Can Stream Deck Aid accounting productivity grow?


A growing number of CPAs are turning to tools outside of the accounting world like Stream Deck to increase their efficiency. But how does it work in an accounting context and what are its limits?

The Stream Deck was originally designed as a console to allow gamers and other live broadcasters such as DJs or product demonstrators to change camera angles, generate sound effects or launch accounts at countdown, reducing formally complex processes to the push of a button.

However, the tool is increasingly being used by accountants to streamline heavy-duty tasks such as filling out standard invoices, launching financial reports on accounting tools like Xero, and launching and integrating complex formulas into Excel.

As shown in the image below, users are presented with a panel of customizable LCD buttons that activate user-programmed workflows. Each button has the ability to open a sublevel of buttons, so the 15-button version of the Stream Deck can potentially offer up to 210 options, opening up a small library of application icons for the user.

Image: Dave Sellick

So how does a tool focused on the arena of play end up improving efficiency within an accounting practice?

One example comes from UK-based Chartered Accountant Dave Sellick. He’s been experimenting with Stream Deck for four years after coming across it on Amazon during a frustrating late-night session creating a financial model in Excel.

When it comes to launching shortcuts and workflows, Sellick calls the effect Stream Deck has had on his training workflows “transformational.”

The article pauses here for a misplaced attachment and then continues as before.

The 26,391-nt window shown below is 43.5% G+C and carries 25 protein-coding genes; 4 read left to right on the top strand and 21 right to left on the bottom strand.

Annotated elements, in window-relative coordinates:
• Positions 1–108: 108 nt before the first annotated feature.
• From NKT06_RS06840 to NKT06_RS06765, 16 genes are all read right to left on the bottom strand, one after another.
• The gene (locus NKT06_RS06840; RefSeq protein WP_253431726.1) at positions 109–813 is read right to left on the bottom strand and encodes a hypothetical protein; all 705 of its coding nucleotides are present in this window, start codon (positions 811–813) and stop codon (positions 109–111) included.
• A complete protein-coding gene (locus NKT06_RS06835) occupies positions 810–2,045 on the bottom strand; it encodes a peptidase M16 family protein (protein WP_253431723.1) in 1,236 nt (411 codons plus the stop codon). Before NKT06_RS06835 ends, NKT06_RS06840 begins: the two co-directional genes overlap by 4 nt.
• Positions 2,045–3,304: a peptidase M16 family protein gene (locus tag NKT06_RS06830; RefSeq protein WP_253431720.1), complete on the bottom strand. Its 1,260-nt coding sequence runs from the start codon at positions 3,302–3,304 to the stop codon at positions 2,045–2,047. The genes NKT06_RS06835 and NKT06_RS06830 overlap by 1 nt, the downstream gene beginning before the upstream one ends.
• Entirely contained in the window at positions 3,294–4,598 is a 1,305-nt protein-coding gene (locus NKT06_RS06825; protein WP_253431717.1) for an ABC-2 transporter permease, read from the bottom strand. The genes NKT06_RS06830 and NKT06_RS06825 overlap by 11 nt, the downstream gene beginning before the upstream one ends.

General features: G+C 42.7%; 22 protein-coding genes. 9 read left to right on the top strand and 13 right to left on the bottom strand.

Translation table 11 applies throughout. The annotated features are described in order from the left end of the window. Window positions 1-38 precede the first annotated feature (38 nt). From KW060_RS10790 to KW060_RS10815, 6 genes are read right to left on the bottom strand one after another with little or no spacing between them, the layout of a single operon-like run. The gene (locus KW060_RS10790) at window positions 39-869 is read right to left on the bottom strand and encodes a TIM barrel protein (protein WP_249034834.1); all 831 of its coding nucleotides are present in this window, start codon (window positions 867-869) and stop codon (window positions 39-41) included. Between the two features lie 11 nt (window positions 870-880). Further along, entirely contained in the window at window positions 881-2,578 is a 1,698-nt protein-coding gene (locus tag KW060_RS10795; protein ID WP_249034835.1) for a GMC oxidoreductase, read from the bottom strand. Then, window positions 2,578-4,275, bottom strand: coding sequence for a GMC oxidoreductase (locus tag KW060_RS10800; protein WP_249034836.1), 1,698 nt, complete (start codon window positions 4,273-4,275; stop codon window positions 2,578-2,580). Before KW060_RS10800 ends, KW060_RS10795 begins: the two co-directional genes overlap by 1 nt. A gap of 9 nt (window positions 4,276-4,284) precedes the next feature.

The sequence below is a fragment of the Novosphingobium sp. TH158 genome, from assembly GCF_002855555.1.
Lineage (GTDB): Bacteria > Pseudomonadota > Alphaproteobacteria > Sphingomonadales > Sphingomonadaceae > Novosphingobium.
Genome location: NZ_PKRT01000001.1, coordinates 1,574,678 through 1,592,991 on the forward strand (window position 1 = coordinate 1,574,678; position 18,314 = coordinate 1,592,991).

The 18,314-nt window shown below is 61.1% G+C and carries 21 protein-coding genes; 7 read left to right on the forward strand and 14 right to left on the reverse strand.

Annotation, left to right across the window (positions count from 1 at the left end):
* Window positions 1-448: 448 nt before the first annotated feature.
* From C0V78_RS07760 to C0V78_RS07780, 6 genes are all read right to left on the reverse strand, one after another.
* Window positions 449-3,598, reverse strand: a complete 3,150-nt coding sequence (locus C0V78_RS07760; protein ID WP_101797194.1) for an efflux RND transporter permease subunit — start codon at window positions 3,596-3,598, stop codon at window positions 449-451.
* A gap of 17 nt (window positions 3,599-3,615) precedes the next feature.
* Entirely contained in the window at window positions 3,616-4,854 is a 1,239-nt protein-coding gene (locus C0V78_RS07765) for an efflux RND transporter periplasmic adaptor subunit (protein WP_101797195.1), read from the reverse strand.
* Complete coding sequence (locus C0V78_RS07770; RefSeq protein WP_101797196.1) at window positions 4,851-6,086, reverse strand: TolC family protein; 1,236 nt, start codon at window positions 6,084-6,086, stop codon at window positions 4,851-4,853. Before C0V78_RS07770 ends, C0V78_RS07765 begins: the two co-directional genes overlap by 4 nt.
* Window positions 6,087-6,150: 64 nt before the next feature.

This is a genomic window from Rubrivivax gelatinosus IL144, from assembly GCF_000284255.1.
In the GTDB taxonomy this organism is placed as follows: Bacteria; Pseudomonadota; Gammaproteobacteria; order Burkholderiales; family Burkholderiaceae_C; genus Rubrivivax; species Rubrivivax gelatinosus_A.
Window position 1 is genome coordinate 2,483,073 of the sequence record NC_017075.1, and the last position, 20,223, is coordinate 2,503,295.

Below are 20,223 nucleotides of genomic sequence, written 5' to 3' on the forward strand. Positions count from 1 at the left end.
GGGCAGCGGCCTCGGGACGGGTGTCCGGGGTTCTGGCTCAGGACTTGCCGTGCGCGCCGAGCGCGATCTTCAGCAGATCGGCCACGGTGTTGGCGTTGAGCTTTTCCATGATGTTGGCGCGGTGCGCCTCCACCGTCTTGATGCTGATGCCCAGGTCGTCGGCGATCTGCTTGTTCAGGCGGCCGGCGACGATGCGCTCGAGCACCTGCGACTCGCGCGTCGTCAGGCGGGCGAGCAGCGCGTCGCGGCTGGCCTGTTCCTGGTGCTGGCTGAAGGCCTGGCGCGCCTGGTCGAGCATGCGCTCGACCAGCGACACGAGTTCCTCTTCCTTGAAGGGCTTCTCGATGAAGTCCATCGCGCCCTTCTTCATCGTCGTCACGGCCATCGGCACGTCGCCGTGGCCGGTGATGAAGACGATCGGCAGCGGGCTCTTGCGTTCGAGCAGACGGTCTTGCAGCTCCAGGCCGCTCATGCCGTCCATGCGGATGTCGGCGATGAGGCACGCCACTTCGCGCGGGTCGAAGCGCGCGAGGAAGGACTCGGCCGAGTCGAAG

By removing the time it takes to navigate to app icons or folder windows, click the mouse, enter credentials, click again, etc., Sellick said that over time he has saved large amounts of time spent regularly on small, repetitive, mindless tasks. .

At a more granular level, Sellick uses the example of the Xero ‘Find and Recode’ function. Taking a traditional approach, performing the function takes six mouse clicks, but once a Stream Deck workflow has been written, this is reduced to a single button press. Not revolutionary on its own, but when applied regularly to a number of clients, the time savings add up.

You can also program a Stream Deck workflow to enter regularly used standard text, such as your name, email or postal address, or a boilerplate statement (up to 500 characters) with a simple press of a button. button.

Marginal gains

Then there’s Logan Graf, founder of The Graf Tax Co based in Leander, TX. He started using the Stream Deck earlier this year and uses it as part of a quest for marginal gains – the theory expounded by cycling coach Dave Brailsford that a number of small improvements can add up to much larger gains.

Rather than logging into each application his practice uses individually, Graf programmed the credentials into the Stream Deck so that they open with the press of a button. “It opens up everything I need for the day without having to click, enter information, and log in,” Graf said. “It’s a real boost in quality of life.”

Graf also explores using the tool to set prompts for customers. “If I’ve completed a tax return, press a folder button on Stream Deck and then another to bring up a pre-written email template that says ‘your tax return is ready’ and that’s it. Well.”